What is CAD data?

Computer-aided design (CAD) drawing files are digital representations of man-made designs or real-world objects. They often serve as legal documents or proposed plans and are used primarily by the technical professions that include engineering, architecture, surveying, and construction disciplines.

ArcGIS supports the following CAD formats:

Software title

File format


.dwg and .dxf



Both AutoCAD and MicroStation CAD drawing files are stored in file-based vector formats. Generally, all data comprising the contents is contained in the source file. This includes any non-graphic information that may exist as property values or feature attribute data. Both platforms also support extended functionality to link objects to external database records; however, this is less commonly used.


CAD geometry includes a range of mathematical descriptions. In addition to points, lines, polygons, and annotation, CAD data often includes additional representations such as 2D or 3D arcs and splines and 3D planar or free-form surfaces. ArcGIS will translate and group supported elements into homogeneous GIS feature types using semantic translation techniques specific to AutoCAD and MicroStation platforms.

It is common to find title block and other page layout elements included with CAD feature data. This is less frequent with more recently created DWG or DXF files because AutoCAD supports two distinct workspace environments similar to ArcGIS layout and data views. ArcGIS will only read information from a DWG data view referred to as modelspace.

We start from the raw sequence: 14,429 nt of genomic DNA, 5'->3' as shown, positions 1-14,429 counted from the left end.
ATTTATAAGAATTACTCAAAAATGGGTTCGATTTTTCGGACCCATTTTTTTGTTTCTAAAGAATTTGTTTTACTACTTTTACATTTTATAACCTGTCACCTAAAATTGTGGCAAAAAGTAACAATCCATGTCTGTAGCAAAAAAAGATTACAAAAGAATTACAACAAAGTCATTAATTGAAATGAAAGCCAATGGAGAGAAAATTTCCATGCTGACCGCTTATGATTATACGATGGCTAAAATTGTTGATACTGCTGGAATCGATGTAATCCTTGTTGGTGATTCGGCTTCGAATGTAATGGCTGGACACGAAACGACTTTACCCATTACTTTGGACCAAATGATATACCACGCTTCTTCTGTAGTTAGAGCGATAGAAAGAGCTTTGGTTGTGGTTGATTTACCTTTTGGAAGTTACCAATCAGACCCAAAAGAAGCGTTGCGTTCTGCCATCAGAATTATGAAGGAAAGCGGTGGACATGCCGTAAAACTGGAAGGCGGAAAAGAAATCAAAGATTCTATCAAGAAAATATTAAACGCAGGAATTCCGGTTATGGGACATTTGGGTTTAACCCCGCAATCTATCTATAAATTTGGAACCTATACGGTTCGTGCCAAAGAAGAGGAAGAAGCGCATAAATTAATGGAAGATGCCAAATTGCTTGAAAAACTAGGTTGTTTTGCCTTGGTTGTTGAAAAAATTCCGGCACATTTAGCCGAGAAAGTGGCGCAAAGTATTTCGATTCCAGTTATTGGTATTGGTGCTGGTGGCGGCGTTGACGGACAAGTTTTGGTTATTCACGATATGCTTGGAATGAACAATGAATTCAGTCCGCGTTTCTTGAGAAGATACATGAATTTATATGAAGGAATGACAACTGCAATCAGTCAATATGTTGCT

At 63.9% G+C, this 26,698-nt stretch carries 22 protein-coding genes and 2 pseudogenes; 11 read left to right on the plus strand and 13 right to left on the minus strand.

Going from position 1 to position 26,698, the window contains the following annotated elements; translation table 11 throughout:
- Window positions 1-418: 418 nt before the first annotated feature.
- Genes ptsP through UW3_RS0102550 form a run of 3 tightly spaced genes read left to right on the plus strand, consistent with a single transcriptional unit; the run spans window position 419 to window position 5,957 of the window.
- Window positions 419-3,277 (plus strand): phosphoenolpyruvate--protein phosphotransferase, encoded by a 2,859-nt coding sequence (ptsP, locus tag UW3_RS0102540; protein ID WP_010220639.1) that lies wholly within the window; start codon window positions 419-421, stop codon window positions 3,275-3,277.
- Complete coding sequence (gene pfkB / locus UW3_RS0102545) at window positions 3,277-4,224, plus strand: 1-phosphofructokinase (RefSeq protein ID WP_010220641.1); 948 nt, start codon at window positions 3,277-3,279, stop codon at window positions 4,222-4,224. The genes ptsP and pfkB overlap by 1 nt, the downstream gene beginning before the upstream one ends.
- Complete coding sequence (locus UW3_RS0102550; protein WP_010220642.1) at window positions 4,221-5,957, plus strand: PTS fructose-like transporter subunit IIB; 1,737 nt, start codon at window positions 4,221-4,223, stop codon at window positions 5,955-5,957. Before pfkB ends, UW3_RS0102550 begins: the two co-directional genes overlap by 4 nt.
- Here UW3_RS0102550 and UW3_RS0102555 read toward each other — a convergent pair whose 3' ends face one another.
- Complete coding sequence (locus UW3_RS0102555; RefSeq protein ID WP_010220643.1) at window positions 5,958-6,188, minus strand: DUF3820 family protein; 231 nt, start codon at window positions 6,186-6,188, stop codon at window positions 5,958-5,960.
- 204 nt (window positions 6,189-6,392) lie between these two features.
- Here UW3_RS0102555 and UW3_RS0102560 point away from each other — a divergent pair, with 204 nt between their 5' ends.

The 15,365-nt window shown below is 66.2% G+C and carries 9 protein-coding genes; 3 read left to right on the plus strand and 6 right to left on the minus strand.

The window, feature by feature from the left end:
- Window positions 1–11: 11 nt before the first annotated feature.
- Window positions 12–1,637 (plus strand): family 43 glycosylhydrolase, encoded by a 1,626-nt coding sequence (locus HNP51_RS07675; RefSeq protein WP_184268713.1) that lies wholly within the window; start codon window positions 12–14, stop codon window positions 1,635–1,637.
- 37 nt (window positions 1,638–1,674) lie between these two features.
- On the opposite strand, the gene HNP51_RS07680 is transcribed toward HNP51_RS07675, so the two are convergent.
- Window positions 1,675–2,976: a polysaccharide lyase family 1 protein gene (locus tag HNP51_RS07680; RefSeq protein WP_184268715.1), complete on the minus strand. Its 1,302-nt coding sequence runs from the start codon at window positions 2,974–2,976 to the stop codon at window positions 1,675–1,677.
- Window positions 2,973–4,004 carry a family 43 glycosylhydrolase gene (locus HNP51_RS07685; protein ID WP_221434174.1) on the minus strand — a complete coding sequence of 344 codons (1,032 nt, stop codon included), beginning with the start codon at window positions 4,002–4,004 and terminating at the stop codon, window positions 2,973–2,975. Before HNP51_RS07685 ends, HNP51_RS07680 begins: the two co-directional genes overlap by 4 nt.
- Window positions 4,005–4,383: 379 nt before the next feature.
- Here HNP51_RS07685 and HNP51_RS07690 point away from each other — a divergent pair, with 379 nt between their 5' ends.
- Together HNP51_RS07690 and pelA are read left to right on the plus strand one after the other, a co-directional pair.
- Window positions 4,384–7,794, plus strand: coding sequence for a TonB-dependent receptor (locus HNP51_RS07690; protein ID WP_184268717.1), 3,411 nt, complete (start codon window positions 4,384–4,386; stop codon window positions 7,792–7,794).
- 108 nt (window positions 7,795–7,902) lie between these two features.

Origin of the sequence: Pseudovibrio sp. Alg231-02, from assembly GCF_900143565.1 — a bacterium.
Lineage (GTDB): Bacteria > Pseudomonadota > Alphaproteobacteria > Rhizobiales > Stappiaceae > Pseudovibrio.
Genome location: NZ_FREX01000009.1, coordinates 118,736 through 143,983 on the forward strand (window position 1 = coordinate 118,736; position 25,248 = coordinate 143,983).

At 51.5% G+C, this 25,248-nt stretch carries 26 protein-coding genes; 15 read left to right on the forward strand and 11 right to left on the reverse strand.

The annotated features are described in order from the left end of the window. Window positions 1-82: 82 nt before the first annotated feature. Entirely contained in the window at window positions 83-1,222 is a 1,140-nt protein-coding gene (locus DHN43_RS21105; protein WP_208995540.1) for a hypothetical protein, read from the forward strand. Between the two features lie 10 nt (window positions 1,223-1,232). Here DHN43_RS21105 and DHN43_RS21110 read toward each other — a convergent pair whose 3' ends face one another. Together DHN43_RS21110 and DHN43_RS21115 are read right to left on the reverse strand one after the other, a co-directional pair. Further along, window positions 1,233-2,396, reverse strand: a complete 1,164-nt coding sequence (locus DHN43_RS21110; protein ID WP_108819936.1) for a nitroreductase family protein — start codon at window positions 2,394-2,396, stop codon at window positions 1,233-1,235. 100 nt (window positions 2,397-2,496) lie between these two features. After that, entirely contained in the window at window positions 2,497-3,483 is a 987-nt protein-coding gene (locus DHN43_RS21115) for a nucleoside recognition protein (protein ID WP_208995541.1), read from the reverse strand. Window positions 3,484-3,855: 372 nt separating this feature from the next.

CAD annotation uses proprietary or vector-based fonts as well as TrueType fonts. Properties such as font type, size, and color are defined and grouped using text styles. CAD text styles and their properties are exposed in ArcMap through the layer properties dialog box Fonts tab.

AutoCAD and MicroStation create text as stand-alone entities independent of feature geometry. With the notable exception of AutoCAD block attribution, CAD annotation will translate with no ability to link to feature geometry or directly support ArcGIS labeling. ArcGIS provides several tools to perform spatial joins and conversion of CAD annotation to a geodatabase.

Units and coordinate systems

AutoCAD and MicroStation CAD files are based on the Cartesian coordinate system. This system assumes an orthogonal world without distortion and without a reference to a geographic datum. This enables the creation of extremely precise geometry that can be positioned anywhere in 2D or 3D space. Likewise, units of measure are not bound by the CAD file's coordinate system. As a result, scaling and other transformations may be required when using CAD data in ArcGIS.

Layers and styles

Unlike GIS, CAD layers may contain multiple element types that represent a single geographic feature. In addition, layer, line type, annotation, and properties such as color, and styles may also be used to further classify CAD features. Many of these properties are exposed in ArcGIS property dialog boxes and can be used for building highly granular selections and definition queries to isolate specific CAD geometry.

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Published 6/8/2010